California had 9,816 confirmed coronavirus cases, and 212 deaths, as of Thursday morning, according to the New York Times tracking service. In Los Angeles County, the total confirmed cases have totaled 3,518, according to the county’s Department of Public Health, while the number of deaths has reached 65.But public health experts wonder why the state — which recorded its first case of the novel coronavirus on Jan. 26 — has not seen as big a surge as hot spots like New York, which has reported 83,889 confirmed cases and 1,941 deaths as of Thursday — with 1,374 in New York City alone.California’s strict and early shutdowns of nonessential businesses and orders for residents to stay at home may have helped the state avoid an outbreak as severe as New York’s, but health experts told TheWrap that the worst is yet to come in California, and that big cities like Los Angeles still need to prepare for a potential onslaught of seriously ill patients in hospitals.“I want people to recognize that we’re going to see some things we don’t want to see. We’re going to see a lot more people sick and a lot more people die,” John Swartzberg, an infectious diseases and vaccinology specialist at the UC Berkeley-UCSF Joint Medical Program, told TheWrap. “That’s going to happen no matter what we can do.”California COVID-19 Cases, Johns Hopkins researchAlso Read: CNN's Chris Cuomo Announces He Tested Positive for CoronavirusAs has been extensively reported, the data surrounding the number of coronavirus cases in the U.S. is flawed and imprecise, largely because not enough people are being tested. As of March 31, the California Department of Public Health reported the completion of 31,038 tests, with another 59,100 pending. That’s significantly less than the 220,880 New Yorkers who had been tested as of March 31, according to New York State’s public health department.Further, comparisons between states are flawed because of differences in population and population density. But in terms of the curve of infection, California appears to have made positive strides in reducing the severity of the outbreak, even though the numbers of cases and deaths have continued to increase significantly each day.“We are in a completely different place than the state of New York, and I hope we continue to be, but we won’t unless people continue practicing social distancing,” Gov. Gavin Newsom said during a Wednesday afternoon press conference.Also Read: California Gov. Gavin Newsom Orders All Residents Statewide to Stay at HomeStatisticaOne reason for that may be the early action on the part of state and local officials. On March 16, six counties in California’s Bay Area — San Francisco, Santa Clara, San Mateo, Marin, Contra Costa and Alameda — announced a “shelter in place” order and closed nonessential businesses, launching one of the strictest orders issued in the U.S. at the time. Three days later, Los Angeles followed suit with a “safer at home” order, hours before California’s governor issued a statewide “stay at home” order that will last indefinitely.George Rutherford, the head of UCSF’s Division of Infectious Disease and Global Epidemiology, said that “shelter in place” or “stay at home” orders are most effective when they’re put in place before there’s widespread transmission of a highly contagious disease. “All our indications are that this is working,” Rutherford said of California’s early and aggressive social distancing measures.There are, of course, other geographic or cultural factors that may have given California an advantage in its fight against COVID-19 compared to states like New York, public health experts told TheWrap.Some of the main factors influencing a region’s infection rate include the number of people, the average distance between people, the number of interactions people are having with one another, whether people are moving between centers of infection, when the virus arrived, public health interventions and the number of tests conducted, Robert Siegel, a microbiology and immunology professor at Stanford, said.Also Read: LA County Closes All Public Beaches, Trails and Piers Through April 19And in New York, certain lifestyle differences — such as the concentration of people living and working in small areas and the widespread use of the subway and other public transport systems — means that more people are interacting more closely with one another. “Even in grocery stores, because of the cost of real estate, their aisles are closer together. So they have a lot of interactions,” Siegel said.Neal Baer, an adjunct professor in UCLA’s Department of Community Health Sciences, said that Los Angeles’ “car culture,” together with the city’s “safer at home” order, could be another “critical reason” as to why Angelenos have not yet seen as high a number of cases. “That’s not to say that people don’t get exposed in Los Angeles, but maybe we’re less exposed,” Baer said. “Two weeks ago, we were already sheltering, and we were in our cars weeks before then.”Still, health experts said that maintaining aggressive social distancing measures — alongside increasing the number of tests, protective gear and medical equipment like ventilators and ICU beds in hospitals — will be key to reducing the severity of the coronavirus outbreak in California and, for that matter, any other state in the U.S.“If it’s not done uniformly across the country,” Rutherford said, “the virus is going to continue to get reintroduced into the places that have done the right thing, and our effort will be for naught.”And aggressive measures on a city, state and federal level, health experts cautioned, can’t end when the coronavirus pandemic seems to be waning, either.“People say that we couldn’t afford to, but we’ve somehow found the money to fund a standing army that’s the largest in the world. And the reason we’ve done that is because the population believes that we need to protect ourselves, not from a war that’s happening now, but from a war that might occur,” Swatzberg said. “We know there’s going to be recurrent pandemics. There always have been and there are going to be until our science is a lot better. Why haven’t we prepared for that?”Read original story Why Isn’t California a Bigger Coronavirus Hot Spot? State Still Has Fewer Cases Than New York At TheWrap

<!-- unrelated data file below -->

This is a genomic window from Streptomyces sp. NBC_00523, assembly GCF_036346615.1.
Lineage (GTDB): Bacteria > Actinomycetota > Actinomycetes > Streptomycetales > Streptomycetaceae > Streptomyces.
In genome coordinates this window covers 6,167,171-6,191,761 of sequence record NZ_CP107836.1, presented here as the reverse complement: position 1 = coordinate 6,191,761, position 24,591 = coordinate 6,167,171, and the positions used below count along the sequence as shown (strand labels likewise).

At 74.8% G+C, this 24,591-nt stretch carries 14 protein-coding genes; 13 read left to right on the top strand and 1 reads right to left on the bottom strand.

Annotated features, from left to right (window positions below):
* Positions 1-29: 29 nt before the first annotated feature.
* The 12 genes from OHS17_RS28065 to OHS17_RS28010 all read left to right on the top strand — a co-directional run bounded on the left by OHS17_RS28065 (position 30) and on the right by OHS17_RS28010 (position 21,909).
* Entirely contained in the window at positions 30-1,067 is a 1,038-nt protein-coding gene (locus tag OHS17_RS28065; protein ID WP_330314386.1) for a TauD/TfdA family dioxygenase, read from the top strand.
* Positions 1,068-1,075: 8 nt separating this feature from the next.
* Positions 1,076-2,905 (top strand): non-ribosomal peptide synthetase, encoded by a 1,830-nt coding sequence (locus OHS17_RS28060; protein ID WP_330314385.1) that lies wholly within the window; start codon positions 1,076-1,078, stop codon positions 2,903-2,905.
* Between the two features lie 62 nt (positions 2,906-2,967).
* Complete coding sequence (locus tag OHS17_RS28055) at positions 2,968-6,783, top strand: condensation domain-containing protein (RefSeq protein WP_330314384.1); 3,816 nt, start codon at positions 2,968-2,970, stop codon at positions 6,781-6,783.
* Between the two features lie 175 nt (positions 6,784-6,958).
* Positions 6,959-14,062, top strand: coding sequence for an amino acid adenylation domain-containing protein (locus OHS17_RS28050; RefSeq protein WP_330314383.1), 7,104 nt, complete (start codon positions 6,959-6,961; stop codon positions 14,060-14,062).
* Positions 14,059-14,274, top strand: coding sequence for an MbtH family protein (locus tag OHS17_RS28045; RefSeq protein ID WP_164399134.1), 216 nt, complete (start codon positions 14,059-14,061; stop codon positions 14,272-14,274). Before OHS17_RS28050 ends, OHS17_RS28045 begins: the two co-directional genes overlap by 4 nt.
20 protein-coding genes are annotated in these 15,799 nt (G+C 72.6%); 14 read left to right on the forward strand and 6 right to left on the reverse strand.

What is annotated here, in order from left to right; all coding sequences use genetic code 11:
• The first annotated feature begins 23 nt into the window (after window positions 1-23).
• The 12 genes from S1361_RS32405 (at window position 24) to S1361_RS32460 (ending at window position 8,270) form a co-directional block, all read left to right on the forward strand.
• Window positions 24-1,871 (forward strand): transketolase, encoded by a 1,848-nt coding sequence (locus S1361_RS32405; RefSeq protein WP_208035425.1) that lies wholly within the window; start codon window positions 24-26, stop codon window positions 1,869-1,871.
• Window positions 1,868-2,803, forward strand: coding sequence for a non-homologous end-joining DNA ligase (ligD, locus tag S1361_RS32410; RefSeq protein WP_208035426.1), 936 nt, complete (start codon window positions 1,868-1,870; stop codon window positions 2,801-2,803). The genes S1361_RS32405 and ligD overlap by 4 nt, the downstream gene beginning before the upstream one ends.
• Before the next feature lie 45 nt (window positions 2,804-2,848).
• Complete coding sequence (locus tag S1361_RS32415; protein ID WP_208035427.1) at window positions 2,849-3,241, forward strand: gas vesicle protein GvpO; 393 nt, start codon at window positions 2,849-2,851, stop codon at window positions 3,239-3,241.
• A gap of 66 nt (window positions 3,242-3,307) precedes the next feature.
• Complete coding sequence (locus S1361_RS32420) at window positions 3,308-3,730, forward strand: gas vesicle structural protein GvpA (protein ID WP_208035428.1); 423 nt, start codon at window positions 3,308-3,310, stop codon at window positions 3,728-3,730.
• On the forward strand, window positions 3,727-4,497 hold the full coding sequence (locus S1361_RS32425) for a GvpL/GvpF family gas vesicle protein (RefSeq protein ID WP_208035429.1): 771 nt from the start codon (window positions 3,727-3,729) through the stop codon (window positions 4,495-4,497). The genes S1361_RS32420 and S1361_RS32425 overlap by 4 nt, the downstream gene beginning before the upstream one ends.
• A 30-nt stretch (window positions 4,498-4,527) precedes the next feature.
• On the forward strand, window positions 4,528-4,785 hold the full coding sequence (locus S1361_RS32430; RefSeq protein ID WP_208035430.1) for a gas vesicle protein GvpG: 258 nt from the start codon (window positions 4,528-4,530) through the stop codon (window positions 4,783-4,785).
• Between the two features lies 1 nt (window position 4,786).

Super Bowl LIV (that’s 54, for some of you) is here and will see the San Francisco 49ers take on the reigning league MVP in Patrick Mahomes, the Legion of Zoom and the Kansas City Chiefs. It’s been 50 years since the red and yellow were in a Super Bowl game. Here are some of the famous faces that will be cheering them on along with all the drunk would be tailgaters (sorry Chiefs fans) when the team heads to Miami for the big game.Paul Rudd: It would seem irresponsible not to start this list with Paul Rudd, who is arguably the celebrity most know as a diehard fan of not only the Kansas City Chiefs, but the city’s baseball team the Royals as well. When the Royals clinched a playoff spot in 2014, Rudd, who grew up in Lenexa, Kan. and attended the University of Kansas, jokingly invited fans to a party at his mother’s house.Also Read: Will 49ers-Chiefs Stop the Super Bowl's 4-Year TV Ratings Slide?Rob Riggle: The funny man and former Marine grew up just outside Kansas City in Overland Park, Kan. and was also a fixture during the Royals recent two World Series campaigns. Riggle told a Chiefs team blog that he’s been waiting for the Chiefs to go to the Super Bowl his entire life.Also Read: Super Bowl Parties 2020: TheWrap's Ultimate Guide to the Hottest Invites in Miami (Updating)Jason Sudeikis: Though younger than Paul Rudd, Sudeikis went to the same high school in Kansas as the superhero actor. He was also a fixture at games during the Royals’ playoff runs and has been a staunch supporter of Kansas City, even wearing a t-shirt of a popular Irish pup in Kansas City’s historic Westport neighborhood in the above photo.Also Read: The Super Bowl Has Generated $3.6 Billion-Plus in Ad Revenue in the Past 10 YearsEric Stonestreet: The “Modern Family” actor grew up on livestock farm in Kansas City, Kan. (which is different from Kansas City, Mo). But if you question his love of Chiefs, just scroll through his Instagram to see photos of him in the locker room and video of him beating the drum during home games.Brad Pitt: If Paul Rudd is the actor most famously known to be a Chiefs fan, then Brad Pitt is simply the most famous Chiefs fan. While walking the red carpet at the 2020 SAG Awards, which happened to be the same day the Chiefs punched their ticket to the big game, fellow Chiefs fans tossed Pitt a hat to rock on the carpet.Melissa Etheridge: The country rock icon, from Leavenworth, Kan., is a longtime supporter of the red and yellow. She even sang the National Anthem ahead of the AFC Championship game last year agains the New England Patriots.Henry Cavill: The Kansas City Chiefs have a Superman, which is fitting, since the comic book character grew up just over the state line in Kansas. Cavill, however, is English from Jersey in the Channel Islands. That however hasn’t stopped him from cheering on the Chiefs via his Instagram.Read original story Super Bowl LIV: Kansas City Chiefs’ Most Famous Fans, From Paul Rudd to Melissa Etheridge (Photos) At TheWrap
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Different in a myriad of ways, yet both brimming with historical, geological and cultural must-sees. So how do you seamlessly experience both? Easily, actually.